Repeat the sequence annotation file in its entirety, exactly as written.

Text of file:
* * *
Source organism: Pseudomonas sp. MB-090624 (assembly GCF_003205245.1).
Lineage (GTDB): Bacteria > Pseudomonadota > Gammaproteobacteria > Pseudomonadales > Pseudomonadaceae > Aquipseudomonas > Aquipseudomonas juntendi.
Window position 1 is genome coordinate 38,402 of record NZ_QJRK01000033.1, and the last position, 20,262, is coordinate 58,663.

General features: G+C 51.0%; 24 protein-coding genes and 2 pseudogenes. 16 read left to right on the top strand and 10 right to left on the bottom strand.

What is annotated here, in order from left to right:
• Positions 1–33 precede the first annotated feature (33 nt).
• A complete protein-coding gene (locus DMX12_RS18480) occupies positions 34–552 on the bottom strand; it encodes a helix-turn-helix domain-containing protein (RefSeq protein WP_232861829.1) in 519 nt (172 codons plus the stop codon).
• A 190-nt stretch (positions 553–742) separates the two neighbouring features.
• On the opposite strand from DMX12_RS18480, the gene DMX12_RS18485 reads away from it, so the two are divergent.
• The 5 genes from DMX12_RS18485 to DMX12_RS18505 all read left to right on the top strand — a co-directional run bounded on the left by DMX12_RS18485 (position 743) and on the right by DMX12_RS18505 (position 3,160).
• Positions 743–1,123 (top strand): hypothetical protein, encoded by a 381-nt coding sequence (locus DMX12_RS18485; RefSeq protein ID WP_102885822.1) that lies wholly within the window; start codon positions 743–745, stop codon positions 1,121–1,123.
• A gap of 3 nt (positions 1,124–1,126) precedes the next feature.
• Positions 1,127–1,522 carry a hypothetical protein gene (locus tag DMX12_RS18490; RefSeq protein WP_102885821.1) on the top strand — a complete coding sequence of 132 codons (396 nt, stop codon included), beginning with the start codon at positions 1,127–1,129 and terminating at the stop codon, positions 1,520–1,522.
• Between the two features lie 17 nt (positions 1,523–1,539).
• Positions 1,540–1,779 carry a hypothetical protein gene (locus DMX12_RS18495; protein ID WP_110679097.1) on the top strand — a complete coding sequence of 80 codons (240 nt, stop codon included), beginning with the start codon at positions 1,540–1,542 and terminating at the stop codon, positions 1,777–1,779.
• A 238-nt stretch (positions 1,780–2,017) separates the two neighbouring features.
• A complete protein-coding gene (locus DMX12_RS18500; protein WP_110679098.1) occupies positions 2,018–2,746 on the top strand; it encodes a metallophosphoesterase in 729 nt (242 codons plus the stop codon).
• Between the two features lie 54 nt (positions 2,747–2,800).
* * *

Source organism: Pseudomonas sp. MB-090624 (assembly GCF_003205245.1).
Lineage (GTDB): Bacteria > Pseudomonadota > Gammaproteobacteria > Pseudomonadales > Pseudomonadaceae > Aquipseudomonas > Aquipseudomonas juntendi.
Window position 1 is genome coordinate 38,402 of record NZ_QJRK01000033.1, and the last position, 20,262, is coordinate 58,663.

General features: G+C 51.0%; 24 protein-coding genes and 2 pseudogenes. 16 read left to right on the top strand and 10 right to left on the bottom strand.

What is annotated here, in order from left to right:
• Positions 1–33 precede the first annotated feature (33 nt).
• A complete protein-coding gene (locus DMX12_RS18480) occupies positions 34–552 on the bottom strand; it encodes a helix-turn-helix domain-containing protein (RefSeq protein WP_232861829.1) in 519 nt (172 codons plus the stop codon).
• A 190-nt stretch (positions 553–742) separates the two neighbouring features.
• On the opposite strand from DMX12_RS18480, the gene DMX12_RS18485 reads away from it, so the two are divergent.
• The 5 genes from DMX12_RS18485 to DMX12_RS18505 all read left to right on the top strand — a co-directional run bounded on the left by DMX12_RS18485 (position 743) and on the right by DMX12_RS18505 (position 3,160).
• Positions 743–1,123 (top strand): hypothetical protein, encoded by a 381-nt coding sequence (locus DMX12_RS18485; RefSeq protein ID WP_102885822.1) that lies wholly within the window; start codon positions 743–745, stop codon positions 1,121–1,123.
• A gap of 3 nt (positions 1,124–1,126) precedes the next feature.
• Positions 1,127–1,522 carry a hypothetical protein gene (locus tag DMX12_RS18490; RefSeq protein WP_102885821.1) on the top strand — a complete coding sequence of 132 codons (396 nt, stop codon included), beginning with the start codon at positions 1,127–1,129 and terminating at the stop codon, positions 1,520–1,522.
• Between the two features lie 17 nt (positions 1,523–1,539).
• Positions 1,540–1,779 carry a hypothetical protein gene (locus DMX12_RS18495; protein ID WP_110679097.1) on the top strand — a complete coding sequence of 80 codons (240 nt, stop codon included), beginning with the start codon at positions 1,540–1,542 and terminating at the stop codon, positions 1,777–1,779.
• A 238-nt stretch (positions 1,780–2,017) separates the two neighbouring features.
• A complete protein-coding gene (locus DMX12_RS18500; protein WP_110679098.1) occupies positions 2,018–2,746 on the top strand; it encodes a metallophosphoesterase in 729 nt (242 codons plus the stop codon).
• Between the two features lie 54 nt (positions 2,747–2,800).